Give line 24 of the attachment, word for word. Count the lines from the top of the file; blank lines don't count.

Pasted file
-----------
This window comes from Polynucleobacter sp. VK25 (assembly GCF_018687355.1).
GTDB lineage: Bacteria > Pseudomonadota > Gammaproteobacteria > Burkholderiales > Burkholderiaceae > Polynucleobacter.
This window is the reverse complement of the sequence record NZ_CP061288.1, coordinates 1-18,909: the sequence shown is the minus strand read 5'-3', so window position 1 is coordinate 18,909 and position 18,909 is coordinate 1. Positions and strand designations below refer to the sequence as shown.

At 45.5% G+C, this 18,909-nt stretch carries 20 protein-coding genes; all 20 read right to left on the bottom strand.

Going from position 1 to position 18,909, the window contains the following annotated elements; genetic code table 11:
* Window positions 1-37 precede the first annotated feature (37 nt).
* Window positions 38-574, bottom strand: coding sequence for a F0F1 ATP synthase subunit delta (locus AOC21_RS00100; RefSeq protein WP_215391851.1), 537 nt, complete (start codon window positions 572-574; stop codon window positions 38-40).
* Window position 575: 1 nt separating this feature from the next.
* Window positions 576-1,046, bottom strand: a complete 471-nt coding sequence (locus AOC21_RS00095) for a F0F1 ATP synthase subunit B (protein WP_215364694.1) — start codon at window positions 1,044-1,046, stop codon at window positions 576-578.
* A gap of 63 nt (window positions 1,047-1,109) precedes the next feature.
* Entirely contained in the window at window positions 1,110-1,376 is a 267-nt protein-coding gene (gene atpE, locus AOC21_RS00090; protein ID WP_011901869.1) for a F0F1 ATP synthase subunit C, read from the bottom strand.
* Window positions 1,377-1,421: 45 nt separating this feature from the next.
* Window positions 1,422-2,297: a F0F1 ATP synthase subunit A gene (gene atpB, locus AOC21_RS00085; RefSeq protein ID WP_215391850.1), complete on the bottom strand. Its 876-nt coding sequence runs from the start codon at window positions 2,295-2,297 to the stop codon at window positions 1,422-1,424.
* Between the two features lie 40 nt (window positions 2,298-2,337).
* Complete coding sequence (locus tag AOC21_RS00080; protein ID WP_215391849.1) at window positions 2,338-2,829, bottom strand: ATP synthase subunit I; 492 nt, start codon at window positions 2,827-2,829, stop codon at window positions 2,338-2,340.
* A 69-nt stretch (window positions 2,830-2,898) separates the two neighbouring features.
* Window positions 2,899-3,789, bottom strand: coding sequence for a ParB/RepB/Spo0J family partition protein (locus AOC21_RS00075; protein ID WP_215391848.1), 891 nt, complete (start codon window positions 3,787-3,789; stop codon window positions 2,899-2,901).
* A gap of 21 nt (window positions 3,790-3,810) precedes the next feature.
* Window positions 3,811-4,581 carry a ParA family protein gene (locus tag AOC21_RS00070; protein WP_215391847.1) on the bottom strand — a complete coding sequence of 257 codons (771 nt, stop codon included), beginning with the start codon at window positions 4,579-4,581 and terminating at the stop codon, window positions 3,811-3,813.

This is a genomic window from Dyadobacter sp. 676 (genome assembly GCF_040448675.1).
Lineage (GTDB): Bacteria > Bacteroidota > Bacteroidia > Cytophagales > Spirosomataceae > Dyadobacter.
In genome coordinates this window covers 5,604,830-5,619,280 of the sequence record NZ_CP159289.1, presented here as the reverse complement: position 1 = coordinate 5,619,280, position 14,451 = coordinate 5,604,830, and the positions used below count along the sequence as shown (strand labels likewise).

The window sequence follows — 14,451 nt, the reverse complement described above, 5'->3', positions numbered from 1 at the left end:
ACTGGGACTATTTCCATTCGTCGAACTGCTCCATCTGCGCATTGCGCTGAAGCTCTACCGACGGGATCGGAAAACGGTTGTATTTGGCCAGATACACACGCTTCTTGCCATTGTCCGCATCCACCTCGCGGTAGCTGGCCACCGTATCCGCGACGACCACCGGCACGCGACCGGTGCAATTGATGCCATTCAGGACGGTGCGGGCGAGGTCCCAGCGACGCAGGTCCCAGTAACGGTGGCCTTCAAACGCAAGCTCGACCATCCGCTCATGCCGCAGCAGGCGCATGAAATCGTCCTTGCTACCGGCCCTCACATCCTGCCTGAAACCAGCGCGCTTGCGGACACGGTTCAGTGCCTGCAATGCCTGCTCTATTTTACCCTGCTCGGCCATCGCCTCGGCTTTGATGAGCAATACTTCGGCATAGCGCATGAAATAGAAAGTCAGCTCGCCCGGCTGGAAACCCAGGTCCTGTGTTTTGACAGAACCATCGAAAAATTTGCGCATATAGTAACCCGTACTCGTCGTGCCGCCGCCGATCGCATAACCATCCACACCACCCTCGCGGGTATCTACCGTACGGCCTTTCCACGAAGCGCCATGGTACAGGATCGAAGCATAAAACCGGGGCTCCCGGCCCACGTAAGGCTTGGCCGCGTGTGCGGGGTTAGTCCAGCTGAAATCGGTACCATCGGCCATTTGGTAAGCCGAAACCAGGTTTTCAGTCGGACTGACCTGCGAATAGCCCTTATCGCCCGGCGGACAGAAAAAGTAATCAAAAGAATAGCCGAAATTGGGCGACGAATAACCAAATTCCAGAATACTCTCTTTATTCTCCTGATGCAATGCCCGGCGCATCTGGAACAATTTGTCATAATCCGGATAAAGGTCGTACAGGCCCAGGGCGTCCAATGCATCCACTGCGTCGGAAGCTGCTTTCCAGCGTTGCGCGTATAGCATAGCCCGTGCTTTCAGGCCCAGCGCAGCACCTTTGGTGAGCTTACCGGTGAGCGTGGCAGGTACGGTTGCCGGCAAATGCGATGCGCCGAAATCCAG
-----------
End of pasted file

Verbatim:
ACTGGGACTATTTCCATTCGTCGAACTGCTCCATCTGCGCATTGCGCTGAAGCTCTACCGACGGGATCGGAAAACGGTTGTATTTGGCCAGATACACACGCTTCTTGCCATTGTCCGCATCCACCTCGCGGTAGCTGGCCACCGTATCCGCGACGACCACCGGCACGCGACCGGTGCAATTGATGCCATTCAGGACGGTGCGGGCGAGGTCCCAGCGACGCAGGTCCCAGTAACGGTGGCCTTCAAACGCAAGCTCGACCATCCGCTCATGCCGCAGCAGGCGCATGAAATCGTCCTTGCTACCGGCCCTCACATCCTGCCTGAAACCAGCGCGCTTGCGGACACGGTTCAGTGCCTGCAATGCCTGCTCTATTTTACCCTGCTCGGCCATCGCCTCGGCTTTGATGAGCAATACTTCGGCATAGCGCATGAAATAGAAAGTCAGCTCGCCCGGCTGGAAACCCAGGTCCTGTGTTTTGACAGAACCATCGAAAAATTTGCGCATATAGTAACCCGTACTCGTCGTGCCGCCGCCGATCGCATAACCATCCACACCACCCTCGCGGGTATCTACCGTACGGCCTTTCCACGAAGCGCCATGGTACAGGATCGAAGCATAAAACCGGGGCTCCCGGCCCACGTAAGGCTTGGCCGCGTGTGCGGGGTTAGTCCAGCTGAAATCGGTACCATCGGCCATTTGGTAAGCCGAAACCAGGTTTTCAGTCGGACTGACCTGCGAATAGCCCTTATCGCCCGGCGGACAGAAAAAGTAATCAAAAGAATAGCCGAAATTGGGCGACGAATAACCAAATTCCAGAATACTCTCTTTATTCTCCTGATGCAATGCCCGGCGCATCTGGAACAATTTGTCATAATCCGGATAAAGGTCGTACAGGCCCAGGGCGTCCAATGCATCCACTGCGTCGGAAGCTGCTTTCCAGCGTTGCGCGTATAGCATAGCCCGTGCTTTCAGGCCCAGCGCAGCACCTTTGGTGAGCTTACCGGTGAGCGTGGCAGGTACGGTTGCCGGCAAATGCGATGCGCCGAAATCCAG